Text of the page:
The SAGE Handbook of Frankfurt School Critical Theory expounds the development of critical theory from its founding thinkers to its contemporary formulations in an interdisciplinary setting. It maps the terrain of a critical social theory, expounding its distinctive character vis-a-vis alternative theoretical perspectives, exploring its theoretical foundations and developments, conceptualising its subject matters both past and present, and signalling its possible future in a time of great uncertainty. Taking a distinctively theoretical, interdisciplinary, international and contemporary perspective on the topic, this wide-ranging collection of chapters is arranged thematically over three volumes: Volume I: Key Texts and Contributions to a Critical Theory of Society Volume II: Themes Volume III: Contexts This Handbook is essential reading for scholars and students in the field, showcasing the scholarly rigor, intellectual acuteness and negative force of critical social theory, past and present.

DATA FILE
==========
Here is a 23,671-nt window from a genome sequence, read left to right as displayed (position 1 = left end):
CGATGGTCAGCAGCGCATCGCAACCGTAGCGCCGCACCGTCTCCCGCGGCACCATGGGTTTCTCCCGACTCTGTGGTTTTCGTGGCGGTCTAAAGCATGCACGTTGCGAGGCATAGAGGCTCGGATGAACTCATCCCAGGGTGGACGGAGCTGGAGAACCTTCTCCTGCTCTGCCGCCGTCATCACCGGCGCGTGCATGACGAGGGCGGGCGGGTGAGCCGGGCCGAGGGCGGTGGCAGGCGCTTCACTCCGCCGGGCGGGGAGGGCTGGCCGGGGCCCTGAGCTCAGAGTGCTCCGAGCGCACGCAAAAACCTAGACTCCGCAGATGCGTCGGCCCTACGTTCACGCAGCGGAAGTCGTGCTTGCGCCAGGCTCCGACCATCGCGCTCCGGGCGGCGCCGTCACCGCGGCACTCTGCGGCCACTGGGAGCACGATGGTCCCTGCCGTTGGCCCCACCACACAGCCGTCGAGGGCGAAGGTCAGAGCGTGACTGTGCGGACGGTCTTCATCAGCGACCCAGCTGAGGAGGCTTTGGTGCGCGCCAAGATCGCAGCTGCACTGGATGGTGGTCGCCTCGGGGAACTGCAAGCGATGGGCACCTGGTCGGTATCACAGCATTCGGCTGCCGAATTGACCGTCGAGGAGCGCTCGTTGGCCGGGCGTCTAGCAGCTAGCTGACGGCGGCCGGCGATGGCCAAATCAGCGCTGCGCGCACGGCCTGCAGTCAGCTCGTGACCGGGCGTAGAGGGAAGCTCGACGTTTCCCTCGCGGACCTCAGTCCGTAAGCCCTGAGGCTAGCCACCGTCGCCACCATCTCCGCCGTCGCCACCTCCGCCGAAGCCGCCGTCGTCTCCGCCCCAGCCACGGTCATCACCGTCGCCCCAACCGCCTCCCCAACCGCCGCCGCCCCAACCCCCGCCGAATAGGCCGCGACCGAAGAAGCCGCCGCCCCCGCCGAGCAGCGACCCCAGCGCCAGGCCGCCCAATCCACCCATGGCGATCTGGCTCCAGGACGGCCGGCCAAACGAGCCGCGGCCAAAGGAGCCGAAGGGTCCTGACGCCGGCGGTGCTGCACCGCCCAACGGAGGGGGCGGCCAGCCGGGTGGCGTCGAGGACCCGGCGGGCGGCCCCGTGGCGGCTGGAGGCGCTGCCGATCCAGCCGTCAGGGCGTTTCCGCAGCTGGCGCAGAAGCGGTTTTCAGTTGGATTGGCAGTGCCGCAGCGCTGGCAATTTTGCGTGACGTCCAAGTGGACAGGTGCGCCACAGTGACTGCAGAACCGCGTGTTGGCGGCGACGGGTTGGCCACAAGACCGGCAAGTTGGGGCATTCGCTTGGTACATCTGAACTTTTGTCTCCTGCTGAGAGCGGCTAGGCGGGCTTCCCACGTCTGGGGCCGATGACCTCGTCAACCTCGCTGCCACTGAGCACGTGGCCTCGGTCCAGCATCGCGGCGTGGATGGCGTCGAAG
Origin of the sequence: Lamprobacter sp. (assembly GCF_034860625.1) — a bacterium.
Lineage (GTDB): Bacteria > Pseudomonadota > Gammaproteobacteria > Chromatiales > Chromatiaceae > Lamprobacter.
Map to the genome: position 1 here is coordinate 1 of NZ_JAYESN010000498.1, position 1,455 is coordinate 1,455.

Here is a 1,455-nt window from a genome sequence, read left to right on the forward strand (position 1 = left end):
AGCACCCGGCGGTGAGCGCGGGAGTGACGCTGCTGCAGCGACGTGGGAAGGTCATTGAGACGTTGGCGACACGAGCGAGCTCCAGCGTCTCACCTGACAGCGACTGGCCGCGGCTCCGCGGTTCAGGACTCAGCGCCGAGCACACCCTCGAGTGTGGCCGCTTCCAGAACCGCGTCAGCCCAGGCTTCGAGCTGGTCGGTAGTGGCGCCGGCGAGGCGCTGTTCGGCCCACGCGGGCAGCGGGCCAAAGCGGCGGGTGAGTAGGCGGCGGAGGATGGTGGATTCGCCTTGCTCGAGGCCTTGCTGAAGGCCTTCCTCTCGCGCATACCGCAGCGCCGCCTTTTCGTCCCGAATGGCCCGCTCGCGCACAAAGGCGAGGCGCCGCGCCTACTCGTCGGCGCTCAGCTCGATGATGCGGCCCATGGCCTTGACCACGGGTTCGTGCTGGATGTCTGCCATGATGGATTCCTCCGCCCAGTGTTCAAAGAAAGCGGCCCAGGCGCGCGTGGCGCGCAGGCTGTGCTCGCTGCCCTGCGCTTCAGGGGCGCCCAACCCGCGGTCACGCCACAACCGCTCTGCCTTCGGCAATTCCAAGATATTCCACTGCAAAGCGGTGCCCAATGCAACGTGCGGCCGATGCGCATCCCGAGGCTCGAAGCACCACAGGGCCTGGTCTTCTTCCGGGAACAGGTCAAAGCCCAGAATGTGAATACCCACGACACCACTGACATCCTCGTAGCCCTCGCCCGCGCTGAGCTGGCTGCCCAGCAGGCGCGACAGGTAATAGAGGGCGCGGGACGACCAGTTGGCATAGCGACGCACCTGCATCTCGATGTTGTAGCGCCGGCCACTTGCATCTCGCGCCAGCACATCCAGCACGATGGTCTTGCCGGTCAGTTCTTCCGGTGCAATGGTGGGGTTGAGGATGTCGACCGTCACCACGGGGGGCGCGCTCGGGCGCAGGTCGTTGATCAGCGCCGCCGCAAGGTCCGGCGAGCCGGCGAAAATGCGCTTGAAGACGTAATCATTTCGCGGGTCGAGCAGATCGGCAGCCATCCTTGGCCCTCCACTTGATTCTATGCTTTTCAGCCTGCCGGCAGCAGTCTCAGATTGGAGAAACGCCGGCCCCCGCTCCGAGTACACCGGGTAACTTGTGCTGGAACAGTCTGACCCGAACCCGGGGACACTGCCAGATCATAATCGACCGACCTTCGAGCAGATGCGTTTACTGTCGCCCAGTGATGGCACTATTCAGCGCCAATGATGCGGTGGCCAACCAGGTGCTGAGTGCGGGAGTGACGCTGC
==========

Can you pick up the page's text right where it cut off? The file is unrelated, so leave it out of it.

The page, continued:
Chapter 43: Critical Theory and Utopian Thought
Critical Theory and Utopian Thought
The relationship between critical theory and Utopian thought is often misunderstood. The influential theorists of the Frankfurt School, particularly Adorno and Horkheimer, but also Benjamin and Marcuse, were critical of the Utopian novels like Thomas More’s Utopia  because of the latent authoritarianism in the detailed social designs in this tradition. Yet a Utopian element can still be found in their visions of social liberation. Ruth Levitas notes that Western Marxism in the twentieth century ‘has undergone a partial re-ordering of economism and is more sympathetic to the importance of ideas (and thus Utopia) in the process of social change’ (Levitas, 1990: 157). In this ...